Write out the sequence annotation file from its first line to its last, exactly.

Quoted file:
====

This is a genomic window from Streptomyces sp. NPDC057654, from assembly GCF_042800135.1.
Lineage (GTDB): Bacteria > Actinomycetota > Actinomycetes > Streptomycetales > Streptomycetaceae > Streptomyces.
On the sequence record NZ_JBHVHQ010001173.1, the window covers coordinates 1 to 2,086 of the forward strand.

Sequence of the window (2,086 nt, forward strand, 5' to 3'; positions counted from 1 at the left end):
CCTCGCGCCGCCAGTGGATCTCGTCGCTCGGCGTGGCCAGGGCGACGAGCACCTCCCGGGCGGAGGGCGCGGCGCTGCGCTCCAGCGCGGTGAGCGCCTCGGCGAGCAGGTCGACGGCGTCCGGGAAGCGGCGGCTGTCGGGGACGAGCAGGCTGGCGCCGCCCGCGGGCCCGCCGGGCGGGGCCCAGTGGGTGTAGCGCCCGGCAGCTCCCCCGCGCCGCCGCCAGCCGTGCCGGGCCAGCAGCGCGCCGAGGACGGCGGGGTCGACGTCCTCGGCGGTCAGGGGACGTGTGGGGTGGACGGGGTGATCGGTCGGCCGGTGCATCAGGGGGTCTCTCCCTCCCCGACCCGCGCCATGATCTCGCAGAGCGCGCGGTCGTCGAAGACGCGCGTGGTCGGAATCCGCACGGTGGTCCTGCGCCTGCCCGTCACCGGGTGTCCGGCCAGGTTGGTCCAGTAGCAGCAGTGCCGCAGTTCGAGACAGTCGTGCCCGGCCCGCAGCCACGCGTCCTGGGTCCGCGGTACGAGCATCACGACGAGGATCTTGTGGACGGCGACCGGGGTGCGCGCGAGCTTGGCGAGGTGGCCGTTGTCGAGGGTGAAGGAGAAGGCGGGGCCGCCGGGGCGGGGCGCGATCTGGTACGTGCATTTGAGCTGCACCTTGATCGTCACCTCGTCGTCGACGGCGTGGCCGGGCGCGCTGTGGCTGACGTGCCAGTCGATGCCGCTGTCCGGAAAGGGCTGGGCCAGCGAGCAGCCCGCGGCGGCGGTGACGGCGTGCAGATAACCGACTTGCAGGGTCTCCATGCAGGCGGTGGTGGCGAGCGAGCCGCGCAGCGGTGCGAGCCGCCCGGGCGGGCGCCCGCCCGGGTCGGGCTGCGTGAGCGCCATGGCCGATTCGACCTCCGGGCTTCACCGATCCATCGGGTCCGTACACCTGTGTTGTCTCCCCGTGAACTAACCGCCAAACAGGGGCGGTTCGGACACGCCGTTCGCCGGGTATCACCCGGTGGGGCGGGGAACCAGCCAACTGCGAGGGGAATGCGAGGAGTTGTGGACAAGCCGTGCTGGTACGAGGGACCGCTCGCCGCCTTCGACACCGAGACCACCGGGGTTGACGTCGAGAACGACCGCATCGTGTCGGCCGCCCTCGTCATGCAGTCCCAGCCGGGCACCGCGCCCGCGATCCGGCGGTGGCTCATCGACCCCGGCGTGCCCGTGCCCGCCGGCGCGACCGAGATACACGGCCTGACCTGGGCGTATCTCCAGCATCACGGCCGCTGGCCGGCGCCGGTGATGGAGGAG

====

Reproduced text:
This is a genomic window from Streptomyces sp. NPDC057654, from assembly GCF_042800135.1.
Lineage (GTDB): Bacteria > Actinomycetota > Actinomycetes > Streptomycetales > Streptomycetaceae > Streptomyces.
On the sequence record NZ_JBHVHQ010001173.1, the window covers coordinates 1 to 2,086 of the forward strand.

Sequence of the window (2,086 nt, forward strand, 5' to 3'; positions counted from 1 at the left end):
CCTCGCGCCGCCAGTGGATCTCGTCGCTCGGCGTGGCCAGGGCGACGAGCACCTCCCGGGCGGAGGGCGCGGCGCTGCGCTCCAGCGCGGTGAGCGCCTCGGCGAGCAGGTCGACGGCGTCCGGGAAGCGGCGGCTGTCGGGGACGAGCAGGCTGGCGCCGCCCGCGGGCCCGCCGGGCGGGGCCCAGTGGGTGTAGCGCCCGGCAGCTCCCCCGCGCCGCCGCCAGCCGTGCCGGGCCAGCAGCGCGCCGAGGACGGCGGGGTCGACGTCCTCGGCGGTCAGGGGACGTGTGGGGTGGACGGGGTGATCGGTCGGCCGGTGCATCAGGGGGTCTCTCCCTCCCCGACCCGCGCCATGATCTCGCAGAGCGCGCGGTCGTCGAAGACGCGCGTGGTCGGAATCCGCACGGTGGTCCTGCGCCTGCCCGTCACCGGGTGTCCGGCCAGGTTGGTCCAGTAGCAGCAGTGCCGCAGTTCGAGACAGTCGTGCCCGGCCCGCAGCCACGCGTCCTGGGTCCGCGGTACGAGCATCACGACGAGGATCTTGTGGACGGCGACCGGGGTGCGCGCGAGCTTGGCGAGGTGGCCGTTGTCGAGGGTGAAGGAGAAGGCGGGGCCGCCGGGGCGGGGCGCGATCTGGTACGTGCATTTGAGCTGCACCTTGATCGTCACCTCGTCGTCGACGGCGTGGCCGGGCGCGCTGTGGCTGACGTGCCAGTCGATGCCGCTGTCCGGAAAGGGCTGGGCCAGCGAGCAGCCCGCGGCGGCGGTGACGGCGTGCAGATAACCGACTTGCAGGGTCTCCATGCAGGCGGTGGTGGCGAGCGAGCCGCGCAGCGGTGCGAGCCGCCCGGGCGGGCGCCCGCCCGGGTCGGGCTGCGTGAGCGCCATGGCCGATTCGACCTCCGGGCTTCACCGATCCATCGGGTCCGTACACCTGTGTTGTCTCCCCGTGAACTAACCGCCAAACAGGGGCGGTTCGGACACGCCGTTCGCCGGGTATCACCCGGTGGGGCGGGGAACCAGCCAACTGCGAGGGGAATGCGAGGAGTTGTGGACAAGCCGTGCTGGTACGAGGGACCGCTCGCCGCCTTCGACACCGAGACCACCGGGGTTGACGTCGAGAACGACCGCATCGTGTCGGCCGCCCTCGTCATGCAGTCCCAGCCGGGCACCGCGCCCGCGATCCGGCGGTGGCTCATCGACCCCGGCGTGCCCGTGCCCGCCGGCGCGACCGAGATACACGGCCTGACCTGGGCGTATCTCCAGCATCACGGCCGCTGGCCGGCGCCGGTGATGGAGGAG